P Kasthuriraani must not mislead Parliament, be more constitutionally literate – MACSA
18 October 2018
Recently media reports in particular one by Free Malaysia Today on 16 October 2018 have quoted the Honourable Member of Parliament for Batu Kawan, P Kasthuriraani, urging the Government to “ratify” a certain United Nations General Assembly Resolution, the Declaration on the Elimination of All Forms of Intolerance and of Discrimination Based on Religion or Belief.
The said Member of Parliament and the general public must understand that it is not possible to ratify a declaration. Declarations are statements of principles that are not legally binding, and are made for emphasis of point, hence the operative word of a declaration. Examples of these are United Nations General Assembly Resolutions, and the declaration referred to by the Member of Parliament is such a resolution that was adopted by the said assembly without vote on 25 November 1981. Another example of a declaration is the Universal Declaration of Human Rights 1948.
Declarations are distinguished from conventions, which like agreements, covenants and protocols are treaties governed by the Vienna Convention on the Law of Treaties (adopted 23 May 1969).
These operate as international level agreements that are open for the signature and ratification of states. Examples of these include the International Covenant for Civil and Political Rights 1966 as well as the International Covenant for Economic, Social and Cultural Rights 1966.
Had the said Member of Parliament urged the Government to ratify the International Convention on the Elimination of All Forms of Racial Discrimination it would have made sense but what was urged by the Honourable Member was the ratification of the Declaration on the Elimination of All Forms of Intolerance and of Discrimination Based on Religion or Belief. That she had failed to grasp the difference between the two beggars’ belief and her conduct in making this call clearly amounts to misleading Parliament.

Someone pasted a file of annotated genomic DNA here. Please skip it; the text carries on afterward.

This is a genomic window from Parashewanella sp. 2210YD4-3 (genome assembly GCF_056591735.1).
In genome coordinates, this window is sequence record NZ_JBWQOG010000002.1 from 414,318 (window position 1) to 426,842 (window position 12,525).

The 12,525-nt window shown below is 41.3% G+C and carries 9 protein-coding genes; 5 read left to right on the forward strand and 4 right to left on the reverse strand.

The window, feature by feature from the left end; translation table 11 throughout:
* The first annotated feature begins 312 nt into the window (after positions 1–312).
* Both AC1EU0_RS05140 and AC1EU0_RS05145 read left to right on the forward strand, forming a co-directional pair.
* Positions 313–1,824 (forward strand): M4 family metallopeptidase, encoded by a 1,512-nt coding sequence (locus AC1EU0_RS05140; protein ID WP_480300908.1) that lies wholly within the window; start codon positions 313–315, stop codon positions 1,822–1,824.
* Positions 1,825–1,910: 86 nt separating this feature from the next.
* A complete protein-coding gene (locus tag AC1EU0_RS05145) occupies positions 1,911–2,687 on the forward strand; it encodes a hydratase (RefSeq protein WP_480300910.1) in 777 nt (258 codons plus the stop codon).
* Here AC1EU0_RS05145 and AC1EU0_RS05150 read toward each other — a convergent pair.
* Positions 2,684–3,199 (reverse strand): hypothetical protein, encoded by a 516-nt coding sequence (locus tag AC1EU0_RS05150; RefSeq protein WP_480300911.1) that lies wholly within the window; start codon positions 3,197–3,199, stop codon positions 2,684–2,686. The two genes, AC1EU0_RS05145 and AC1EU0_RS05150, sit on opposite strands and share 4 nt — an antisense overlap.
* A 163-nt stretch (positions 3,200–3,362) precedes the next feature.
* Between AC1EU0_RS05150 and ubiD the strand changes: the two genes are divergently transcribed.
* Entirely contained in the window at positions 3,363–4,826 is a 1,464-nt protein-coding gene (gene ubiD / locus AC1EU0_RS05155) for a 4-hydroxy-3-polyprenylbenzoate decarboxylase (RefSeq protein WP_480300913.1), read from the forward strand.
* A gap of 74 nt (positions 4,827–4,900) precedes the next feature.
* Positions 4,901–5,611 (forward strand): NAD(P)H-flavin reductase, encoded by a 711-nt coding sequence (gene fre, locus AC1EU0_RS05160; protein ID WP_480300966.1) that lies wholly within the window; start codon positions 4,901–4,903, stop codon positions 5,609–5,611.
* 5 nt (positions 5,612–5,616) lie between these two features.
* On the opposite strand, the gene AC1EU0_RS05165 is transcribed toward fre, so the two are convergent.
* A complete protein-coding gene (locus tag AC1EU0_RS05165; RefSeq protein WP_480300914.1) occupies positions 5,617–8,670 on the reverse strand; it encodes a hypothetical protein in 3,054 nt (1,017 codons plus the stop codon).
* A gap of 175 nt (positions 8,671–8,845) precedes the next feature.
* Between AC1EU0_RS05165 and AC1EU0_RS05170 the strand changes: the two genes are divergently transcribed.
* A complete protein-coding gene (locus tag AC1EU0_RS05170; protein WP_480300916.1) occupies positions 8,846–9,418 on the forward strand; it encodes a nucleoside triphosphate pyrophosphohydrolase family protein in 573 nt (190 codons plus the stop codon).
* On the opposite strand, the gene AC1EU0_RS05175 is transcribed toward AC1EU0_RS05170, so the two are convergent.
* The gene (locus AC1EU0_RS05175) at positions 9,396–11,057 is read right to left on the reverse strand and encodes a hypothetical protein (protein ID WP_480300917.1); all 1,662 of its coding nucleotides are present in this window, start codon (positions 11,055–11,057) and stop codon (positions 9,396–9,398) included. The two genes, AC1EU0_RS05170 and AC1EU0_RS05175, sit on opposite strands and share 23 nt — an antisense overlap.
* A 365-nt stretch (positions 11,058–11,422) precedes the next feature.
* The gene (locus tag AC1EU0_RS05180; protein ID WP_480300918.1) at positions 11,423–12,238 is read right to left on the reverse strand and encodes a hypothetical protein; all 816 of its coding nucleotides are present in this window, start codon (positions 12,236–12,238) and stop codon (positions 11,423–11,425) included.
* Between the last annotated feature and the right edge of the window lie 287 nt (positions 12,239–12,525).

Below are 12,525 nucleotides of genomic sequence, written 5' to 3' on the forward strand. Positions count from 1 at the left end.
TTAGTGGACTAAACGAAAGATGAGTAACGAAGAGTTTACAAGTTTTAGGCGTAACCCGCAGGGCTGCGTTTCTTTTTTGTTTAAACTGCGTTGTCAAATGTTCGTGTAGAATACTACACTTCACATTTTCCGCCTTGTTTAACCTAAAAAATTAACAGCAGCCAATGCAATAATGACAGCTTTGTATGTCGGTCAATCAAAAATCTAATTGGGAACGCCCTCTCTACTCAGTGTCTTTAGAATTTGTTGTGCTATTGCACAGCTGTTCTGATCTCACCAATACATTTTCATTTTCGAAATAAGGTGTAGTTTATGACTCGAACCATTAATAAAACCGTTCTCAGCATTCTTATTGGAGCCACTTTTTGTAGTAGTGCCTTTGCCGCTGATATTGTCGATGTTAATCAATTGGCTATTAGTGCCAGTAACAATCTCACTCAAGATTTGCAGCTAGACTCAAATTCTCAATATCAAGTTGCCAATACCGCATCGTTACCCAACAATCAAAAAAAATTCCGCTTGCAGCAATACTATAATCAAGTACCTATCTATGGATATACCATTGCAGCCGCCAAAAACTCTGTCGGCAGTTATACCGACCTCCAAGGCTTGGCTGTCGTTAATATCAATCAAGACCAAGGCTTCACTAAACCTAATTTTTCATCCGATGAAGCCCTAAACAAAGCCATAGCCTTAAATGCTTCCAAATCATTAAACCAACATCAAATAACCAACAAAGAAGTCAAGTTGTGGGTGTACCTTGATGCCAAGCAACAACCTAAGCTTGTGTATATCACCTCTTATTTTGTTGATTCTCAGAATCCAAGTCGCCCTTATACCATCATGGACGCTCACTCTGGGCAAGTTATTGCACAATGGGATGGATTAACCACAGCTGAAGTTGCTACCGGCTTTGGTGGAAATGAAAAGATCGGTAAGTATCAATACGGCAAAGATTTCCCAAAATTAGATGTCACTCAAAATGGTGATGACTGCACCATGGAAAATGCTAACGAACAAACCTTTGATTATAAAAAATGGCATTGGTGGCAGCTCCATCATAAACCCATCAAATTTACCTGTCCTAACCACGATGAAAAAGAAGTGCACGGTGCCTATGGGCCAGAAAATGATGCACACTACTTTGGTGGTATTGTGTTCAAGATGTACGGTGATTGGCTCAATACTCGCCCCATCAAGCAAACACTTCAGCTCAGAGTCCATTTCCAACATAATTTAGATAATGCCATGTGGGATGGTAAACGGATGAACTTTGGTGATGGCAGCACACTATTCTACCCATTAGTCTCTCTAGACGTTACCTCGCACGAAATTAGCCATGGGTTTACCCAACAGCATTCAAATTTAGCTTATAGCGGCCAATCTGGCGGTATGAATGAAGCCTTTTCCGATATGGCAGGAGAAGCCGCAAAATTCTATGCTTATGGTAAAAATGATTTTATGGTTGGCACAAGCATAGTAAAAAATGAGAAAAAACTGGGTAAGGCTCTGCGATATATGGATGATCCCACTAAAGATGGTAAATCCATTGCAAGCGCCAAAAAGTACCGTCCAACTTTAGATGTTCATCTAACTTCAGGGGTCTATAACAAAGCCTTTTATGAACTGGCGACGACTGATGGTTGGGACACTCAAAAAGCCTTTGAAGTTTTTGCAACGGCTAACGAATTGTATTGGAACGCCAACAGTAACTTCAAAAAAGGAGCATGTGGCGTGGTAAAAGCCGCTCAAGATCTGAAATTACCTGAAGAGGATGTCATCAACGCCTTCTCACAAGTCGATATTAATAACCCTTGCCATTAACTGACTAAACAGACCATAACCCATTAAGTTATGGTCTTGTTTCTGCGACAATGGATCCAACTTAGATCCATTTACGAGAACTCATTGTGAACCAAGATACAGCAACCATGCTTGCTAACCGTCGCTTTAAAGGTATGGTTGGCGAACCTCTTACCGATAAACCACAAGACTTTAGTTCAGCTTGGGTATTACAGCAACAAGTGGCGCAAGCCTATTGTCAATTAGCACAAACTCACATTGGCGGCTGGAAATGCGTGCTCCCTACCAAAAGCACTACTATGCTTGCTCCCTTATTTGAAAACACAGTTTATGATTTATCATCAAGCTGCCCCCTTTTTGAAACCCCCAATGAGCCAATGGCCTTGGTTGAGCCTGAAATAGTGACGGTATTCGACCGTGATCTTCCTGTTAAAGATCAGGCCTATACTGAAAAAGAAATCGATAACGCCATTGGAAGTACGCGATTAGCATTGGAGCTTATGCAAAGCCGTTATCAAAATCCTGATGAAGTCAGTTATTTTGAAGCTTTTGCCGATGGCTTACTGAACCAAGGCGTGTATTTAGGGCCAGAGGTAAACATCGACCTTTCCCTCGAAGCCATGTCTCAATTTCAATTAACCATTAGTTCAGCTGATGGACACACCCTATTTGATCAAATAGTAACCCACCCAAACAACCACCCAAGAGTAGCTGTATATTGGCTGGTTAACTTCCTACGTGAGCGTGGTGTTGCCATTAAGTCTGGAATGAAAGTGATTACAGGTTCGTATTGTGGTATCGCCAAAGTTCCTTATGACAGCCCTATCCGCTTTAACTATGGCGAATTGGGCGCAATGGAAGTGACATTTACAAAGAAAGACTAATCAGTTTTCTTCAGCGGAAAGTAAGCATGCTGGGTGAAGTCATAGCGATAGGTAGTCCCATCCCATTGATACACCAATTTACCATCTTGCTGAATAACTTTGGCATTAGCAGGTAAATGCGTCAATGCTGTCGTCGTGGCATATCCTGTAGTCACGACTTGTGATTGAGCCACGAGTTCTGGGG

P Kasthuriraani has also, per the words of the Hansard dated 15 October 2018 misquoted Article 11 of the Constitution when she said “…perkara 11 dalam Perlembagaan Persekutuan yang menyatakan, “Agama Islam merupakan agama persekutuan dan agama-agama lain boleh diamalkan dengan aman dan damai, di mana-mana bahagian Persekutuan”.
Article 11(1) of the Constitution states that every person has the right to profess and practise his religion and subject to certain restrictions, to propagate it. It is Article 3(1) of the Constitution and not Article 11, which enshrines Islam’s sacrosanct position as the religion of our federation. This constitutional illiteracy displayed by P. Kasthuriraani is abysmal and unbecoming for an elected Member of Parliament who are expected to know the provisions of our apex law by heart.
While we welcome the said Member of Parliament’s concern for human rights and the standing of Malaysia when it faces the UN Human Rights Council for its 3rd Universal Periodic Review this November, her aforementioned indiscretions do naught to advance the human rights cause and is a potentially embarrassing setback that will make us a laughing stock internationally. We thus urge the Honourable Member to apologise to Parliament and to Malaysians generally for both her mistakes soonest.
JOINT STATEMENT BY:
Azril Mohd Amin, Chief Executive, CENTHRA and Chairperson, MACSA or the Malaysian Alliance of Civil Society Organisations in the Universal Periodic Review (UPR) Process.
Associate Professor Dr. Rafidah Hanim Mokhtar, President of The International Women’s Alliance for Family Institution and Quality Education WAFIQ) and Co-Chairperson, MACSA.
The Malaysian Alliance of Civil Society Organisations in the Universal Periodic Review (UPR) Process (MACSA) is a coalition of 52 civil society organisations with the specific aim and object to look into, as well as advocate, human rights issues in Malaysia for the UPR Process